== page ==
“They dreamed of a new age in which human crookedness would straighten out. The foolish would be made wise, and the wise made humble. They dreamed of a time when the deserts would bloom, the mountains would run with wine, people would stop weeping and be able to sleep without a weapon under their pillow. People would work in peace and work to fruitful effect. A lamb could lie down with a wolf because the wolf had lost its appetite. All nature would be fruitful, benign, and filled with wonder upon wonder. All humans would be knit together in brotherhood and sisterhood; and all nature and all humans would look to God, lean toward God, and delight in God. Shouts of joy and recognition would well up from women in streets and from men at sea.”  (taken from an online article by Plantinga; http://tgc-documents.s3.amazonaws.com/cci/Pantinga.pdf)

If this is true, then for there to be shalom (or at least more glimpses of it) there must be a confrontation with ourselves and the world views that we live by that need to be challenged, or that challenge the imagination which Plantinga articulates above. We all want the world to look a certain way, and we all have our opinions and judgements, but few of us live our lives in line with our opinions and do not want to be judged with the same standards of judgements by which we judge others. It’s the degree of separation between what we believe and how we live.

So really, peace begins with us, by asking ourselves, “What kind of people do we need to be in order to resist the destruction that our prejudices and judgements create? What are the virtues of true peace? Am I starving to be peaceable with peace and to be peaceable with God, ourselves, and the non-human creation?”

In the New Testament, James the letter of James) speaks of peaceableness as a key ingredient to the wisdom from above: “But the wisdom from above is first pure, then peaceable, gentle, reasonable, full of mercy and good fruits, unwavering, without hypocrisy. And the seed whose fruit is righteousness is sown in peace by those who make peace.” (James 3:17-18, NASB)

To be peaceful is to be full of good fruit and to be absent of hypocrisy. This is a tall order. I admit, I’m a terrible peacemaker, but maybe it’s the admission of our hypocrisy that creates the beginning of peace.

Listen to the words of Jesus in Mark 9:50: “Salt is good; but if the salt becomes unsalty, with what will you make it salty again? Have salt in yourselves, and be at peace with one another.” To be at peace with others, true peace, is to be salty and useful, to inspect ourselves, and to admit where we are not useful or have become twisted in our thinking/views.

Later on in the gospel of Luke, Jesus says something that stirs the pot and moves us into more questions: “Do you think that I have come to give peace on earth? No, I tell you, but rather division.” (Luke 12:51) What’s Jesus doing here? Is he contradicting himself? I thought one of His names was “Prince of Peace”?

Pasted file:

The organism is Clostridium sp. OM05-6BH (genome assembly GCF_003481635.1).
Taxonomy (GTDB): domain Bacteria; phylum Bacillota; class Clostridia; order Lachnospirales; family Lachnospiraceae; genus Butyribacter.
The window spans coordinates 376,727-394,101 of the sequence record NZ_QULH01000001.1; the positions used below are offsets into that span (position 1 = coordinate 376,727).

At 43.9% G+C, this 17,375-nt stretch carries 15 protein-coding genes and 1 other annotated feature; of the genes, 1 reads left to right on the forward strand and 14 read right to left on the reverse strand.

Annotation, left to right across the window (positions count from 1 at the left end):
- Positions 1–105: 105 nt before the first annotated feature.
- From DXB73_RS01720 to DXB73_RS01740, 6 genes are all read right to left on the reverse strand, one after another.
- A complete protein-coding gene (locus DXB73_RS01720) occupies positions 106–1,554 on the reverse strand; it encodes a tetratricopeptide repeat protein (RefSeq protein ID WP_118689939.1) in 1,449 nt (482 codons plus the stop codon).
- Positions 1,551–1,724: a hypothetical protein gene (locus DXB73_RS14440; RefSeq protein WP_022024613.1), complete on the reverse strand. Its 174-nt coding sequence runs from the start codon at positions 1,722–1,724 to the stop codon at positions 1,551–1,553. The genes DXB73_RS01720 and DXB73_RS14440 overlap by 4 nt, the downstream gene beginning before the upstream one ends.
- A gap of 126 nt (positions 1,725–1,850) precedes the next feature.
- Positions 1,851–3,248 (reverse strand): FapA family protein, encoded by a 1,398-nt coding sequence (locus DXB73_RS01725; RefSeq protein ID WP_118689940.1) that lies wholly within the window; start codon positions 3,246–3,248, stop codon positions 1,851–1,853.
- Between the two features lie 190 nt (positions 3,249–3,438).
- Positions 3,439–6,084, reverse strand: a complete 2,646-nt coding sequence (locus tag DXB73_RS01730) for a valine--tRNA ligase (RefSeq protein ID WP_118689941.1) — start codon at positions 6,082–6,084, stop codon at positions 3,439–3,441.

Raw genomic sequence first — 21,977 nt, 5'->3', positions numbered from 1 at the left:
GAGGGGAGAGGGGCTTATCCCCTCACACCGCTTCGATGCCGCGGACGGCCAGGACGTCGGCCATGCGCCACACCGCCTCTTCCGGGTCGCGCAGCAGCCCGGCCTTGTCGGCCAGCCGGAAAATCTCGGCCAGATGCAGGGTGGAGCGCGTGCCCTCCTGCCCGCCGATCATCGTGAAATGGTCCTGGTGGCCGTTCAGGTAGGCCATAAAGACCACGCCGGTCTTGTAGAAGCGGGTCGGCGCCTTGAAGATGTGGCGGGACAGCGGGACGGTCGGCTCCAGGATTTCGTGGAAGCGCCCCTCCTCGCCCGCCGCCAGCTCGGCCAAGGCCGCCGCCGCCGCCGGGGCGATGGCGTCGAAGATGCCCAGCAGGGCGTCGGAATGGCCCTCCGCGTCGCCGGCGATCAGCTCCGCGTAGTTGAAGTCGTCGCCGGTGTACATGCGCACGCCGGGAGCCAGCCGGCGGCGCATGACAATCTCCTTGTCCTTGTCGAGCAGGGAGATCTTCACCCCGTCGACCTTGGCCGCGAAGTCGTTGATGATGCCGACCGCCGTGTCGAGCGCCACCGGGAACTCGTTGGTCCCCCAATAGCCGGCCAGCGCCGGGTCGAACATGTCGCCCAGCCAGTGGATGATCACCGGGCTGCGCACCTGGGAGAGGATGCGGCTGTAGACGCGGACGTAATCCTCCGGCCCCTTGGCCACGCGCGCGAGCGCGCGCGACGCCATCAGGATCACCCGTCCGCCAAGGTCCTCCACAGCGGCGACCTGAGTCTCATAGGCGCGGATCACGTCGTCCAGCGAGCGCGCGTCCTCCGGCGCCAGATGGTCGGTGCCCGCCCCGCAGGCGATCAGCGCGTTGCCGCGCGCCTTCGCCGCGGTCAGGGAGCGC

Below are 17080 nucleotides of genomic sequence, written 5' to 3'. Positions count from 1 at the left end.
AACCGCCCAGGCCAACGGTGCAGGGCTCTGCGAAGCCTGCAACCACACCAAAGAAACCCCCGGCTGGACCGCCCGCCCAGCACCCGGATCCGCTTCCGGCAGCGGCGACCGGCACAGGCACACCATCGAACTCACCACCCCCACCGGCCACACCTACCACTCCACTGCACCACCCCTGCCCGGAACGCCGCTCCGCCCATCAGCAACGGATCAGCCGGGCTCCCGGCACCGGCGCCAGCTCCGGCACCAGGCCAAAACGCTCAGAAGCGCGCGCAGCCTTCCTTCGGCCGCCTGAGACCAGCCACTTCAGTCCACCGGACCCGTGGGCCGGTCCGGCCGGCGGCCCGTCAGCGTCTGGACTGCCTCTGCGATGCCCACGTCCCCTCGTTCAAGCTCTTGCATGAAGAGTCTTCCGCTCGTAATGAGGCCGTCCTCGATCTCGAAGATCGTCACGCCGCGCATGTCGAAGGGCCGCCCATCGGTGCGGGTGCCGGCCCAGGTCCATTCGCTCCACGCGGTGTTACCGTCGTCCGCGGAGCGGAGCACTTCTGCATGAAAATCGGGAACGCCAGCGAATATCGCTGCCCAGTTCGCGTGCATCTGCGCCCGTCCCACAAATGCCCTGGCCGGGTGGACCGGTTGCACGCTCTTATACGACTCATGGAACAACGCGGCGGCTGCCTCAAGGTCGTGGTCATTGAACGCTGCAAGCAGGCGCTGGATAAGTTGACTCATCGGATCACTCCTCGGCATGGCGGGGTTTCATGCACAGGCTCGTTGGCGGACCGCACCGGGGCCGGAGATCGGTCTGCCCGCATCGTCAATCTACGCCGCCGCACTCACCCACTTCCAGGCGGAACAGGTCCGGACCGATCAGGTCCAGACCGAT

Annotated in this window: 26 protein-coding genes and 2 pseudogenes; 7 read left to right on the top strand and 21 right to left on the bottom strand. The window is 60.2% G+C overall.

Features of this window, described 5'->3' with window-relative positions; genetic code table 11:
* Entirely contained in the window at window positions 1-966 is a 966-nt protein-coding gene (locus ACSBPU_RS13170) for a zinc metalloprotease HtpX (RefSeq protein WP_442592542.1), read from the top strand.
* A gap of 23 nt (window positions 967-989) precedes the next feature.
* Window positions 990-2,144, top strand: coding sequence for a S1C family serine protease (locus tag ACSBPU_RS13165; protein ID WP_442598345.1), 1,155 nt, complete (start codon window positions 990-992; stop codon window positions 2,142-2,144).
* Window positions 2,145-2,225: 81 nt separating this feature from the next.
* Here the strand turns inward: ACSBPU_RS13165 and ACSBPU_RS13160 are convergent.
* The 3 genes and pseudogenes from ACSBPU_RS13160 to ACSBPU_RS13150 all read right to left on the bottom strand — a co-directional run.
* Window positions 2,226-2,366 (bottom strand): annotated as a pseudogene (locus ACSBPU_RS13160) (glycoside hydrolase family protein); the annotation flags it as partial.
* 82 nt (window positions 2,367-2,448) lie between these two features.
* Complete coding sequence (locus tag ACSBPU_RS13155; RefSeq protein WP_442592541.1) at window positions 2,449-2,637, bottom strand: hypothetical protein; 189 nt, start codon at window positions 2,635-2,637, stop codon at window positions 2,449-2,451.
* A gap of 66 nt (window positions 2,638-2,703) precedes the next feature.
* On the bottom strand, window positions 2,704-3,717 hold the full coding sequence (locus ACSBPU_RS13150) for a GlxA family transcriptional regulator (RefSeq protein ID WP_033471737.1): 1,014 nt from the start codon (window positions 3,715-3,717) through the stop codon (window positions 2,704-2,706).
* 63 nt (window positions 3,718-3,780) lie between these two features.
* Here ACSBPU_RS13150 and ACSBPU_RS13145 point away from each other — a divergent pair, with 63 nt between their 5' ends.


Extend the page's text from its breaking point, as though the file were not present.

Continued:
Jesus, the Prince of Peace, the One who says often, “Peace be with you”, knows that for true peace to be made, there must be a stirring, a realization that we are not alright and all right. Peaceableness then, must entail bringing to light that which we ourselves want to corruptly keep hidden… this will cause division and anger within ourselves, but peace will prevail… eventually.

This is where shalom breaks beautifully into this discussion. Shalom is one of those words that we learn what it means the more we see/realize the absence of it, like we do today when looking at all the headlines. The world is longing for shalom and we are all saying “Enough!”, but we are all saying “Enough!” to different ideologies. Where shalom is absent, we begin to grieve the way things are supposed to be and then, if we are able to critique even our own beliefs, we will receive a new set of lenses with which to view and interpret life because of our newly interpreted experiences.

To be peaceable is to be shalomic, displaying the way things were supposed to be when God created the heavens and the earth and all of the life that inhabits planet earth. Where shalom is absent, we are called to move into those places to display and model it, to be peaceable, not quarrelsome. To learn the discipline of living in the tension of disagreements and bringing light to those who are not at peace. To be able to navigate difficult friendships, networks, differing political parties and beliefs, even how to behave in the midst of eminent danger. However, being a presence of peace will often disturb first. It’s like turning on really bright lights in a dark room when people are sleeping or just waking up; angry shouts are hurled at the one who turned the lights on.